Recorded during the same sessions for their second EP, this third release from Dutch power poppers Sunday Sun finishes a trilogy of EPs released throughout 2012. While that second EP wasn’t quite as strong as the first, this final part makes up for any previous minor disappointments, delivering the band’s strongest set of songs. Those who took an instant liking to Sunday Sun’s previous work will be pleased to note that ‘III’ offers no musical curveballs or surprises… As such, it’s less important to go into any lengthy details here – everything you need to know about this band has likely already been said. In a nutshell, though, this third EP takes the band’s strongest elements and – if anything – improves on them, giving the listener seven slices of near-perfect pop.
The most instant “hit” comes from ‘Better Than That’, a track featuring lavish pop harmonies, crisp sounding guitars and tinkling glockenspiels. It takes everything you’ve loved about Sunday Sun’s prior work and turns it up to eleven, perhaps showing a strong love of Fountains of Wayne in the process. Almost as good, ‘Light Up The Sky’ at first sounds like it’s going to be a little different, with a strong focus on tinkling pianos. It’s not long, though, before a very strong rhythm section reinstates their beloved rumpty-tumpty marching beat (as heard on ‘Sunday Sun’) and the band drop into the kind of pop they could write (and possibly perform) in their sleep. ‘Sing’ is a sugary number which includes another upfront bass part (expertly played by Jan Teerstra) against ringing guitars worthy of many 60s Merseybeat recordings and a hook delivered with a world of Teenage Fanclub-esque harmonies. The wordless “woo-ooo’s!” are maybe a little unnecessary, but considering all other elements here are superb, the track still works brilliantly.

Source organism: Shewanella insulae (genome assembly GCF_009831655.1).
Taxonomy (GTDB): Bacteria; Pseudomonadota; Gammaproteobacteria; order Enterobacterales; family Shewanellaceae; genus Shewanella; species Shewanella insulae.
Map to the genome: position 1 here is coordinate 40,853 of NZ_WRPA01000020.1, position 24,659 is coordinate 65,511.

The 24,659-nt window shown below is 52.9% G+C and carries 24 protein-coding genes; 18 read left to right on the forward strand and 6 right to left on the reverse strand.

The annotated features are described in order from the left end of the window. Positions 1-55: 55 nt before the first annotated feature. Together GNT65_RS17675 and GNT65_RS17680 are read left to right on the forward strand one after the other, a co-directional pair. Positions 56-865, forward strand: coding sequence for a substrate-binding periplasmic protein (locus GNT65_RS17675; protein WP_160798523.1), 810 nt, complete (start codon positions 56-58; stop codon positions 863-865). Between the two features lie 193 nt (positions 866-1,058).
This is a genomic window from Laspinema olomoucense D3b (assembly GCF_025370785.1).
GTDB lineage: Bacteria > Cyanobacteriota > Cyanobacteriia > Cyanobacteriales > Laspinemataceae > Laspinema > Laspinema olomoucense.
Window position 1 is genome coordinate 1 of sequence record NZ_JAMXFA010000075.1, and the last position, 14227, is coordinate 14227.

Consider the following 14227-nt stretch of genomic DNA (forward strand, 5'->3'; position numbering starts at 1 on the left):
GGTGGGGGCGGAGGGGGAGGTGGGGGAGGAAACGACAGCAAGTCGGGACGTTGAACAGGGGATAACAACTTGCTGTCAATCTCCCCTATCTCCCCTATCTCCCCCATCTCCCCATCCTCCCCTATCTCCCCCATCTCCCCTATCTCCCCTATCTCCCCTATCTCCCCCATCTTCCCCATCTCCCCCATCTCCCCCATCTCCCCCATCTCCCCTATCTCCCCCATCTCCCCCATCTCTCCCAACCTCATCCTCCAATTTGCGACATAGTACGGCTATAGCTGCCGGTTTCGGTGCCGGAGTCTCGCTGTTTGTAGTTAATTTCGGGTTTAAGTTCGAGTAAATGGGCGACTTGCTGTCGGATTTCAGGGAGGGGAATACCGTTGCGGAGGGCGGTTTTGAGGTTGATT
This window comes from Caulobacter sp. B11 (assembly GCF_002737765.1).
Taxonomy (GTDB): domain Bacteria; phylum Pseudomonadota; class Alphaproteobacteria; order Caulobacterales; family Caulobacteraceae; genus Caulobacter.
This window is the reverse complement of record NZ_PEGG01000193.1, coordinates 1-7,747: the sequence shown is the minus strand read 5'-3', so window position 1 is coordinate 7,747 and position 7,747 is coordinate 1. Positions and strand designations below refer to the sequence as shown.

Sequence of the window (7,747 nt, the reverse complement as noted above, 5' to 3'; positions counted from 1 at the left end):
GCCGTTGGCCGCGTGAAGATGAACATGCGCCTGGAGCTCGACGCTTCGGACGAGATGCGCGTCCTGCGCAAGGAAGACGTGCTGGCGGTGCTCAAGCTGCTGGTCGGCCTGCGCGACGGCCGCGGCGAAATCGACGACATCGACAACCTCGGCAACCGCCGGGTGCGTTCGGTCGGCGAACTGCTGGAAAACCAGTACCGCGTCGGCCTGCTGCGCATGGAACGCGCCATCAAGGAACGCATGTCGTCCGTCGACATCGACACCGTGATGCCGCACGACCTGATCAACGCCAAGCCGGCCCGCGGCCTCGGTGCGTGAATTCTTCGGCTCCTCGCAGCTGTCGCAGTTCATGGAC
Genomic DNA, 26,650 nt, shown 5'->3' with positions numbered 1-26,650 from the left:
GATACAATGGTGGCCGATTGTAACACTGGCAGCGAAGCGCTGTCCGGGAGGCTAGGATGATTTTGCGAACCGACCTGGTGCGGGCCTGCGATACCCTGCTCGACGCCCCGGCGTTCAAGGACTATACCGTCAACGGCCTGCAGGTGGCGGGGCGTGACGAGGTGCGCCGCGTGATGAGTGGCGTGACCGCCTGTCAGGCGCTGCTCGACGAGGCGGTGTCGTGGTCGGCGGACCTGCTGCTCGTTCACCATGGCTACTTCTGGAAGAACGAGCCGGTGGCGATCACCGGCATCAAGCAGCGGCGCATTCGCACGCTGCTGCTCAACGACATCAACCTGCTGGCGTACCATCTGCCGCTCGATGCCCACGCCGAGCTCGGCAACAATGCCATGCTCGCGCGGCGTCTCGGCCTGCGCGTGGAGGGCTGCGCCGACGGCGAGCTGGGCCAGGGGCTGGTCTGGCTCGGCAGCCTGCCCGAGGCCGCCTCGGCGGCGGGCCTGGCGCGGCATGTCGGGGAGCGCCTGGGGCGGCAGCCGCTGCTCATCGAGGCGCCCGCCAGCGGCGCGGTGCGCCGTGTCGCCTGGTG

The rest of ‘III’ is very good, despite Sunday Sun’s insistence on sticking rigidly to the kind of pop at which they’ve previously excelled. The semi-acoustic ‘Beating Low’ offers another slight 60s influence, more great harmonies and a lovely simple chorus; ‘Honest & True’ melds a doo-wop vibe with some perfect power pop chords, a strong lead vocal and ‘Imagination’ mixes dreamy keyboard chords, marching beats and bell percussion, topping them off with harmonies culled straight from the Beach Boys school of vocalising. While never thinking outside of the box in terms of arrangement, it is guaranteed these tunes won’t take too long to get right under the skin…
Ending this release, ‘White Is All I See’ is a wistful acoustic number, where natural sounding vocals meet a string section to create something showing a more emotional side to the band’s sound than ever before. Whereas Sunday Sun’s earlier attempt at acoustic gentleness (the first EP’s ‘How Come I Miss You So Much’) ended up being little more than filler material, this is fully formed and well orchestrated and, as a result, more sophisticated. It’s a fine way to bring this trilogy of releases to a close.
Sunday Sun’s EP trilogy comprises eighteen songs in all, most of which are incredibly fine examples of sun-filled power pop. Had the band trimmed the selection down and issued their best twelve/thirteen tracks as a full-length LP, that LP would have been one of the greatest power pop debuts ever – up there with Jellyfish’s ‘Bellybutton’. As it is, all three EPs are very good indeed, but ‘III’ outshines them all.